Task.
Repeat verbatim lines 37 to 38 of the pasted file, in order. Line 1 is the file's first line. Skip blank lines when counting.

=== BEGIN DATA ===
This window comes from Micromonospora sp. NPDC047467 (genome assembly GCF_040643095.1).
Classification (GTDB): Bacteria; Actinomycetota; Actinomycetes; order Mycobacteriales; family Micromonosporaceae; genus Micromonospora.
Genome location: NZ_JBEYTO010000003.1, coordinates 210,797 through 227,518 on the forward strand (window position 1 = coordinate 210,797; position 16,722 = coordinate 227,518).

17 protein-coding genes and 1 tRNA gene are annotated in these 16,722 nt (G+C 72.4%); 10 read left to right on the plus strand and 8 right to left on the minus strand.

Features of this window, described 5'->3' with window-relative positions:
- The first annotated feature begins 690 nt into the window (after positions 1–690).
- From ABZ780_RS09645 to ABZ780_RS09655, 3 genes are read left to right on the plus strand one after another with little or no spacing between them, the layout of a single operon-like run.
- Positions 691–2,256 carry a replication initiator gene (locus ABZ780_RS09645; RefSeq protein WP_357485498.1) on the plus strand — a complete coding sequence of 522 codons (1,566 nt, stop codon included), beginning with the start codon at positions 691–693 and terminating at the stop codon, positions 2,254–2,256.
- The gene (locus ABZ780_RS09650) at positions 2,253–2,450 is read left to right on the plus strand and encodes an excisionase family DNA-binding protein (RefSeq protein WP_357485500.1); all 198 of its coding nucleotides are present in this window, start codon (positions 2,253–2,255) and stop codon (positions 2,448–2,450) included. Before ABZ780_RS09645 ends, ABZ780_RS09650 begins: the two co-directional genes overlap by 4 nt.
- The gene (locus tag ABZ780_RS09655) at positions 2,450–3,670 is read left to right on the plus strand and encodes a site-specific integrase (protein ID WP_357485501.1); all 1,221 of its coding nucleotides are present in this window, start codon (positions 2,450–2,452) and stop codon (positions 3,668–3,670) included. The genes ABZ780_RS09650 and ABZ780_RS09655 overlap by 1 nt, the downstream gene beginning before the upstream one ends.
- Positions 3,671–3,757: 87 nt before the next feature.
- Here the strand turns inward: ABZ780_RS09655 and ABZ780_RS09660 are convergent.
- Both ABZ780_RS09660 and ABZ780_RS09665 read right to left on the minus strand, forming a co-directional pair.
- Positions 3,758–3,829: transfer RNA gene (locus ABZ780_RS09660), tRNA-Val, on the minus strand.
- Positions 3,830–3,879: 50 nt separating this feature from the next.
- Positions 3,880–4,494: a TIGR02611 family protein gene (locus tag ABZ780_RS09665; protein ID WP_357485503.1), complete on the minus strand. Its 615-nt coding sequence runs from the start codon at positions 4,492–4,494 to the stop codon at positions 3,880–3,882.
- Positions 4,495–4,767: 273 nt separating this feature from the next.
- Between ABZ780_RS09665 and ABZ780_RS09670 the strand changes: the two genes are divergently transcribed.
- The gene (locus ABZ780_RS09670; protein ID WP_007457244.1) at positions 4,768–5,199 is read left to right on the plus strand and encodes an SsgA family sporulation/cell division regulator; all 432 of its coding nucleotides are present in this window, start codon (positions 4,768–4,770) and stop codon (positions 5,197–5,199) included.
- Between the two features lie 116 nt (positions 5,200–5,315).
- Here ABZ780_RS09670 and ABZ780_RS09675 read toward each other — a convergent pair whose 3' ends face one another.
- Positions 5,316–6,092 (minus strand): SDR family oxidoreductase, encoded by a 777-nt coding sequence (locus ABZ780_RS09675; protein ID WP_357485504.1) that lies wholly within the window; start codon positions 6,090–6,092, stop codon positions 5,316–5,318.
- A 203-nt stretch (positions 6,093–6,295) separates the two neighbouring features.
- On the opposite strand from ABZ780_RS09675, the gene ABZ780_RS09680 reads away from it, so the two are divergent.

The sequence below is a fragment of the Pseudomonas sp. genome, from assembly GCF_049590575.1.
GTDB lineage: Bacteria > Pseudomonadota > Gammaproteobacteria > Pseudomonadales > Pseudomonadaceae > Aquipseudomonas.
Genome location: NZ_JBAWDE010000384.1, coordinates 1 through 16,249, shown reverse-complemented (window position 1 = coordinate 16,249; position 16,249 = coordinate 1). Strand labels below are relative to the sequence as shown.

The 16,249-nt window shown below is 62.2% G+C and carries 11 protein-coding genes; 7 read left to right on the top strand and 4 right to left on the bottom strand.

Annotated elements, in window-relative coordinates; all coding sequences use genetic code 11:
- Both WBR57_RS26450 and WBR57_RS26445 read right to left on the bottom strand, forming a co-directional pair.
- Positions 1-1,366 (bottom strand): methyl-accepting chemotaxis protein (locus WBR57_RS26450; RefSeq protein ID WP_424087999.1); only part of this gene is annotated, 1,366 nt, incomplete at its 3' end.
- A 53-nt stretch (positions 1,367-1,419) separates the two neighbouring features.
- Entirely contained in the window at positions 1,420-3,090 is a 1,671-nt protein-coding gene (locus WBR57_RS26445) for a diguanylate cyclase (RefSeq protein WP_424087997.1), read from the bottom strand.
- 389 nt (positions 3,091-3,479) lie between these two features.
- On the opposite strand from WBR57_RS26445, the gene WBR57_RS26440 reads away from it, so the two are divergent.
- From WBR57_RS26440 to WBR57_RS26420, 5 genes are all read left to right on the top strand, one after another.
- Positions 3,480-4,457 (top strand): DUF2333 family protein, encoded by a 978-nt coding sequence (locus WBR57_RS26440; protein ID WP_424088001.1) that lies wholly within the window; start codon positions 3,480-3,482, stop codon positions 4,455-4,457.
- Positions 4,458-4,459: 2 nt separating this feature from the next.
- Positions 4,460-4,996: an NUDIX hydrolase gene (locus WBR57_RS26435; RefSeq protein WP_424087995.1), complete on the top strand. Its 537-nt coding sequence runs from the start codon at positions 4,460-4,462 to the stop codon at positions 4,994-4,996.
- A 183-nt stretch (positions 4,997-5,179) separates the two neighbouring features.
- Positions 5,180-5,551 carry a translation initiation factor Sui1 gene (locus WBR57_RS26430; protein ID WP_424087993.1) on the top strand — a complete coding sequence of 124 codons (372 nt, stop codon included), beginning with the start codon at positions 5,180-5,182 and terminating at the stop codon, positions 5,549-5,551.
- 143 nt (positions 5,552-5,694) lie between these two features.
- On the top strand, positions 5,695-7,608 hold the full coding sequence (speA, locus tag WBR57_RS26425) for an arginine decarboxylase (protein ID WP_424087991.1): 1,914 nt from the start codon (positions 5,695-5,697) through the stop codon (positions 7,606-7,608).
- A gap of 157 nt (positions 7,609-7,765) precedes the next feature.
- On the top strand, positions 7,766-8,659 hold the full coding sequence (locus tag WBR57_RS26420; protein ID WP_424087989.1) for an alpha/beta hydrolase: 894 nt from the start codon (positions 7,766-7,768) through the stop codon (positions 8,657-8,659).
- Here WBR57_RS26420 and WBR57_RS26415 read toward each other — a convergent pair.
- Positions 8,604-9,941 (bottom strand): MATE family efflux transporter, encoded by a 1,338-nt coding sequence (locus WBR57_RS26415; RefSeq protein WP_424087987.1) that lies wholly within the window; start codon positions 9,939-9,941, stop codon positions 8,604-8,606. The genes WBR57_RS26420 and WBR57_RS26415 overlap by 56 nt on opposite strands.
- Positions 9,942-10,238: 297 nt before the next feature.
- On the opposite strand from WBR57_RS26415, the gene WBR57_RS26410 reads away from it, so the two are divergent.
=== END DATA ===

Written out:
- Positions 3,480-4,457 (top strand): DUF2333 family protein, encoded by a 978-nt coding sequence (locus WBR57_RS26440; protein ID WP_424088001.1) that lies wholly within the window; start codon positions 3,480-3,482, stop codon positions 4,455-4,457.
- Positions 4,458-4,459: 2 nt separating this feature from the next.